5.0 von 5 Sternen Female manager 22. Mai 2006
Von Reader - Veröffentlicht auf Amazon.com
Format:Gebundene Ausgabe
As a first time manager, I was thrilled to see advertisement for this book. It really was the title that attracted me to it. I was delighted to learn that my intuition about my employees behavior was not my imagination, and this book nailed it. It was interesting to read about people behavior, gossip, reluctunce of male counterparts to cooperate in workplace. This easy to read book was pure blessing with its down to earth advice and excellent reference index. Once I finished reading this book, I was able to continue my management education thru referring to other book materials that address leadership issues and what is means to be a female manager. This is great book for both managers and employees. It does not matter is you work in corporate world or you own your business. Advice from this book applies to all work environments.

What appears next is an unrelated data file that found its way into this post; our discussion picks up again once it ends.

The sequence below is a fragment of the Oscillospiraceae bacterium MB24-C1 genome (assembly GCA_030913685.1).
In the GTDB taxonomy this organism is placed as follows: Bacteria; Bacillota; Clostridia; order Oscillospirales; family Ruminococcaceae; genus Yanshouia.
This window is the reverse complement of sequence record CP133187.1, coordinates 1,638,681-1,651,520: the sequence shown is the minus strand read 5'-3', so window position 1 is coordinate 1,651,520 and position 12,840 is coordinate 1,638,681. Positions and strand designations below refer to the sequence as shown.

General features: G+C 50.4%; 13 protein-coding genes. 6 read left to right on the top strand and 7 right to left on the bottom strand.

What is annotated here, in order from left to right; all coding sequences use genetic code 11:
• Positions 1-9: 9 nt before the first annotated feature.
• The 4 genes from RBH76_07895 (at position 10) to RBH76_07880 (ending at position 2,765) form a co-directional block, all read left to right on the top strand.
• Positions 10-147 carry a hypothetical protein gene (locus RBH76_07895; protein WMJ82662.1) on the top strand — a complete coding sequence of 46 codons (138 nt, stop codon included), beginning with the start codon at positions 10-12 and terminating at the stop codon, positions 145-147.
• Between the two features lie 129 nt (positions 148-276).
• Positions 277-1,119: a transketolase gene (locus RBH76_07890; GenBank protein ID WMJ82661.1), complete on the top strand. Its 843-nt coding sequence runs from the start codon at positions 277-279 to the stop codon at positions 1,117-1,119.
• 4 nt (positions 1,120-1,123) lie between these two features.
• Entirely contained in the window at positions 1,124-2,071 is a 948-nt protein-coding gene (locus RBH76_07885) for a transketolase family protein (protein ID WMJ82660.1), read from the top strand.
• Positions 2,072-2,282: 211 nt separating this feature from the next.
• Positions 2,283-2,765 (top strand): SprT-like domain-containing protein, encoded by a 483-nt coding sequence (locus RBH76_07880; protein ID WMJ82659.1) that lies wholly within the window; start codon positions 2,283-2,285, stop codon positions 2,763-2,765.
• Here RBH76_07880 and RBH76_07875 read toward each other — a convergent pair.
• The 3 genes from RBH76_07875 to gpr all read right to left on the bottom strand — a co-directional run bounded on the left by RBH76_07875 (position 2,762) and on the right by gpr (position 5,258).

31 von 36 Kunden fanden die folgende Rezension hilfreich
4.0 von 5 Sternen Some Valuable Advice - and Some Things to Ignore 8. April 2008
Von Lisa Shea - Veröffentlicht auf Amazon.com
Format:Taschenbuch
The full name of this book is The Girl's Guide to Being a Boss (Without Being a Bitch). The title bothers me - it seems a marketing ploy to catch people's attention while perpetuating a stereotype which is more suitable to the 1980s than the current decade. There are thousands of great female bosses out there. Over half of all graduate students are female. I've worked for many companies and never have had a problem because I'm female - or had a problem with females in management.

That being said, I know many women have trouble in a position of power - and I know that some people still have an issue with women being *in* power. Heck, there are still people around who look down on people for having dark skin. So if this book helps people in that situation, it's doing a good thing.